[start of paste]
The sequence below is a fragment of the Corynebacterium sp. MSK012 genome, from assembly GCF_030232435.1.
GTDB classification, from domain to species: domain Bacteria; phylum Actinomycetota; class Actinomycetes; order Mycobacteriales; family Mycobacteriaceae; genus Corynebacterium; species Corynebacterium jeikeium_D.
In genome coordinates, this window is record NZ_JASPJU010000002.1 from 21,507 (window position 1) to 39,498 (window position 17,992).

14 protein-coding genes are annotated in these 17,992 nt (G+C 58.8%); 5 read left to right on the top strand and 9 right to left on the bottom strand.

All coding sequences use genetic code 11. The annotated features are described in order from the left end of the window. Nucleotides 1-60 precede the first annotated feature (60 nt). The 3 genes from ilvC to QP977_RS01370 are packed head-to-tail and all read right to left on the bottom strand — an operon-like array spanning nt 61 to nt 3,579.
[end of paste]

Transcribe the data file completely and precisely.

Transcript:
The sequence below is a fragment of the Corynebacterium sp. MSK012 genome, from assembly GCF_030232435.1.
GTDB classification, from domain to species: domain Bacteria; phylum Actinomycetota; class Actinomycetes; order Mycobacteriales; family Mycobacteriaceae; genus Corynebacterium; species Corynebacterium jeikeium_D.
In genome coordinates, this window is record NZ_JASPJU010000002.1 from 21,507 (window position 1) to 39,498 (window position 17,992).

14 protein-coding genes are annotated in these 17,992 nt (G+C 58.8%); 5 read left to right on the top strand and 9 right to left on the bottom strand.

All coding sequences use genetic code 11. The annotated features are described in order from the left end of the window. Nucleotides 1-60 precede the first annotated feature (60 nt). The 3 genes from ilvC to QP977_RS01370 are packed head-to-tail and all read right to left on the bottom strand — an operon-like array spanning nt 61 to nt 3,579.